Category: Projects (Page 1 of 4)

Featured Project: Virtual reality to help refugees settle in the UK by Ploy Bunluesilp

Today we are celebrating the work of Ploy Bunluesilp, one of our recent graduates from Digital Media and Interaction Design.  For one of her year 4 project’s Ploy created a virtual reality project to help refugees settle in the UK.  She has written the article below to explain a little more about the project and how she is continuing to develop it after graduation.

“I wish I had this VR to help me when I first arrived in UK,” said one of the refugee users after trying the VR project that designed to help refugees and asylum seekers to settle in their new country by using virtual reality (VR).

The project was designed for the Visual Effects Storytelling module that using virtual reality, Unreal Engine (UE) and photogrammetry to see the potential of the technology on how it could help to create realistic world, storytelling and educate the users in enjoyable way.


Figure 1: The picture frame was created by photogrammetry.

The users can interact and listen to a story that introduces the characters and teaches the user how to register at a GP surgery and learn all the necessary information that will help them to prepare to start a new life in the UK.


Figure 2: The user has to follow the numerical order of handprints to hear the story. 


Figure 3: User is putting the book away.

In this project, the users play part of Amal who was a refugee that just arrived in the country and was put in the temporary council flat where she felt lonely and had no friends. Then her new magical friend Hope appeared to guide her through how to integrate with the new culture and what she needed to do to launch her new life.


Figure 4: When Hope appeared, the room went from being grey to being brighter. 

The project was formulated based on interviews with few refugees from Syria, Iraq and Thailand as well as secondary research which applied the technique from the Design Thinking module to understand the journey of refuges and their problems.

After understanding their problems, the first prototype was designed using the narrative of own innovative story based on the primary and secondary research.

The users had to follow the numbered handprints and instructions from the voice over to navigate the space and to learn the story of Amal with the help of Hope to connect with the world. When Hope appeared to the room, the room was turned from dull to brighter room. The users had to pick up all the necessary document and register them at the GP.  The goal is to give them hope and reassurance and enable them to navigate their new life.


Figure 5: User picked up the document that needed to submit to GP.


Figure 6: Interior of the room


Figure 7: Exterior of the Medical Centre


Figure 8: The user was using teleportation mechanism to travel the world

The first prototype was tested by the users and received well feedback that could see the potential that it would help the refugees and asylum seekers to feel more confidence. This VR education training allowed them to learn by doing, make mistake and gave them more chances to learn what the right way to do it.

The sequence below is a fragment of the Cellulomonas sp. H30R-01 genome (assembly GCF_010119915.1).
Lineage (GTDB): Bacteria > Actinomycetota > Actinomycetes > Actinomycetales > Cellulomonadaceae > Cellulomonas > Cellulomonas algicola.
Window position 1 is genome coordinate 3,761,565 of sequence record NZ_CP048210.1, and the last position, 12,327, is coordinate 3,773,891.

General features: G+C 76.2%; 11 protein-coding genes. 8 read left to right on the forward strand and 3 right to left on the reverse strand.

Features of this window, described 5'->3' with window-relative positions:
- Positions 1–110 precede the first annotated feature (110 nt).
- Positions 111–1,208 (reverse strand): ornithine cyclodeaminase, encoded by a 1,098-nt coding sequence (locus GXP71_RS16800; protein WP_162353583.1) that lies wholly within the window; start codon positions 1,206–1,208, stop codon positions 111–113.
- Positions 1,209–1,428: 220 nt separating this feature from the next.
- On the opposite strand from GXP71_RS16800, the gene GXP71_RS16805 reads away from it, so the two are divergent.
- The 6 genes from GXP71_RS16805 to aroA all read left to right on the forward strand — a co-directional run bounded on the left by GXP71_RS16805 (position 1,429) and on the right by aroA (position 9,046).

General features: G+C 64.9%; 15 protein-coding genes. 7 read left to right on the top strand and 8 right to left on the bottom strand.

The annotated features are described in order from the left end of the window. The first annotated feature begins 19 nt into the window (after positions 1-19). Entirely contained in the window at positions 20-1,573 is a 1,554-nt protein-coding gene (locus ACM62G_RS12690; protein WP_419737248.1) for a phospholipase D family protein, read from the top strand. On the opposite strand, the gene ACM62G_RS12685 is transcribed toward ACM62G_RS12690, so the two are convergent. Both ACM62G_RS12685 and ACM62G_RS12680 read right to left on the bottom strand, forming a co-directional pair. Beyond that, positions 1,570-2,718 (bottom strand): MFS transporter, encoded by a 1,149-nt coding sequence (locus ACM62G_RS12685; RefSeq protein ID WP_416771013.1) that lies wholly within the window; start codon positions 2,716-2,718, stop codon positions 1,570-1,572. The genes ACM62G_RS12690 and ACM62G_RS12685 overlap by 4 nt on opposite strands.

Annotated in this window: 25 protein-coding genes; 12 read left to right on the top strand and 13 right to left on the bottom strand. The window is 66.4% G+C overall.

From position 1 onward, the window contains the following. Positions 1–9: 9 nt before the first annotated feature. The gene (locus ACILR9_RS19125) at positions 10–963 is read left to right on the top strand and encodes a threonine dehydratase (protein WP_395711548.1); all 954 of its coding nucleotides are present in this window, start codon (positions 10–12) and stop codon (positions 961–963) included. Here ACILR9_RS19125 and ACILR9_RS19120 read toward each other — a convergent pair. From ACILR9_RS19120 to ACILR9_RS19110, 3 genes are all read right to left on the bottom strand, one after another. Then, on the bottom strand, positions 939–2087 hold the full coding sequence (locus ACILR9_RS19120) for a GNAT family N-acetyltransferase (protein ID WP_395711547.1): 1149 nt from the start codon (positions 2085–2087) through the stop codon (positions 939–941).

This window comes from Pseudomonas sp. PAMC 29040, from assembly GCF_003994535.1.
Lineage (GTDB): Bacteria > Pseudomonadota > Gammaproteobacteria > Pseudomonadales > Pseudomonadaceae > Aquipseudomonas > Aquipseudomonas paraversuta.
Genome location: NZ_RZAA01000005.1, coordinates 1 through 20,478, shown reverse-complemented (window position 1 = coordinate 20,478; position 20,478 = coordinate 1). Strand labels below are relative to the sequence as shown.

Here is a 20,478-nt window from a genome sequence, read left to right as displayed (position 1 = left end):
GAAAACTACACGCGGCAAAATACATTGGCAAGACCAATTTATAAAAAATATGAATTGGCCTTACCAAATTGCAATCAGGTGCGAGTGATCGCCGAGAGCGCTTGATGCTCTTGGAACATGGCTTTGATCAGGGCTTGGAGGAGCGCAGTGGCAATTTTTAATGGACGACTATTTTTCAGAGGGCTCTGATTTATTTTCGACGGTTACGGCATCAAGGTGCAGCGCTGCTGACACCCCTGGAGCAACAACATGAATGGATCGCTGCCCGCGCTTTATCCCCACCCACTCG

“There is always stress when you forget something… But a great aspect is to have this safe space to explore and get more comfortable with the situation you’ll have to go through in real life,” said another refugee user.

After the first prototype has been tested, the second version was created to improve on different aspects to make the project looks and feel more immersive.

In the future, more episodes would be created to help the refugees to be familiar with different scenarios.

Figure 9: The computer screen showing different scenario that plan to create in the future.

On November 22, 2022, the project was shown at the Wealth of Nations Conference in Glasgow where businesses, community organisations and civic society in Scotland are supporting a Wellbeing Economy.  Some of the Refugee charities that attended the conference have been showing their interests on the project and would like it to be used to the refugees that just registered with them. The project will be continued developing as it has potential to make the world a better place.

Many thanks to Ploy for sharing her project . The Visual Effects Storytelling Module is run by John Morrison and Dr. John McGowan.

Featured Project: Unknown Sender by Sophie Spalding

We’re so excited to share this piece by Sophie Spalding, one of our year 2 DMID students.  There are definite echoes in this story of the fact that a lot of us have been alone more than usual this year and looking for a little contact – human or otherwise.   The pre-production images below show Sophie’s character designs and an excerpt from her storyboards – finishing these to a high standard meant the story was clearly mapped out ahead of beginning the animation process.  We hope she makes a second episode so we can see what the characters get up to next….

This work was created for the 2D animation module run by Fiona Stewart and Andrew McKelvey.  Thanks to Sophie for allowing us to feature her work.

Featured Project: Puddles by Alynna Aquino

We love the colours and hand-drawn style of year 2 DMID student Alynna Aquino’s “Puddles”,  she has really captured the spirit of a Scottish autumn day after the rain.    We’ve included some of her beautiful concept work below.  You can see more of Alynna’s work in her portfolio here – https://alynnaaquino.weebly.com/

This work was created for the 2D animation module run by Fiona Stewart and Andrew McKelvey.  Thanks to Alynna for allowing us to feature her work.

Featured Project: Sentient Exhibition and Book

A range of projects from the Creative Computing module